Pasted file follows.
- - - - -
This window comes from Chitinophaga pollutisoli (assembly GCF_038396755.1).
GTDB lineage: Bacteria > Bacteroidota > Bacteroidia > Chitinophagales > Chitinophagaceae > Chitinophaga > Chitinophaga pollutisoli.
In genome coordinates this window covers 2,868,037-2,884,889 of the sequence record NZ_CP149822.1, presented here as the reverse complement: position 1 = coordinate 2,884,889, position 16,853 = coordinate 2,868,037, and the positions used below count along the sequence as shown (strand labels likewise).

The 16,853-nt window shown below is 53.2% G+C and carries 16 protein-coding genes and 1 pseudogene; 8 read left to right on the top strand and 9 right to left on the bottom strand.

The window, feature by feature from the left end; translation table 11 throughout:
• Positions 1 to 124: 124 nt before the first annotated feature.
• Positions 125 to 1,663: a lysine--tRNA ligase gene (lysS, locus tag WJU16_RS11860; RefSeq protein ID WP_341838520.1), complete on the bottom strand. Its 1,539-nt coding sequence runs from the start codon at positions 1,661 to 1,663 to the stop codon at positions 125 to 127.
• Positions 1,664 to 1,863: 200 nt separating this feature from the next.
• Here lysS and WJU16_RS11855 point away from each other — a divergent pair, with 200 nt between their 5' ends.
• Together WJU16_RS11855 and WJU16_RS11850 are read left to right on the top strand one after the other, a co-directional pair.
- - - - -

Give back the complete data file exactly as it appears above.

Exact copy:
This window comes from Chitinophaga pollutisoli (assembly GCF_038396755.1).
GTDB lineage: Bacteria > Bacteroidota > Bacteroidia > Chitinophagales > Chitinophagaceae > Chitinophaga > Chitinophaga pollutisoli.
In genome coordinates this window covers 2,868,037-2,884,889 of the sequence record NZ_CP149822.1, presented here as the reverse complement: position 1 = coordinate 2,884,889, position 16,853 = coordinate 2,868,037, and the positions used below count along the sequence as shown (strand labels likewise).

The 16,853-nt window shown below is 53.2% G+C and carries 16 protein-coding genes and 1 pseudogene; 8 read left to right on the top strand and 9 right to left on the bottom strand.

The window, feature by feature from the left end; translation table 11 throughout:
• Positions 1 to 124: 124 nt before the first annotated feature.
• Positions 125 to 1,663: a lysine--tRNA ligase gene (lysS, locus tag WJU16_RS11860; RefSeq protein ID WP_341838520.1), complete on the bottom strand. Its 1,539-nt coding sequence runs from the start codon at positions 1,661 to 1,663 to the stop codon at positions 125 to 127.
• Positions 1,664 to 1,863: 200 nt separating this feature from the next.
• Here lysS and WJU16_RS11855 point away from each other — a divergent pair, with 200 nt between their 5' ends.
• Together WJU16_RS11855 and WJU16_RS11850 are read left to right on the top strand one after the other, a co-directional pair.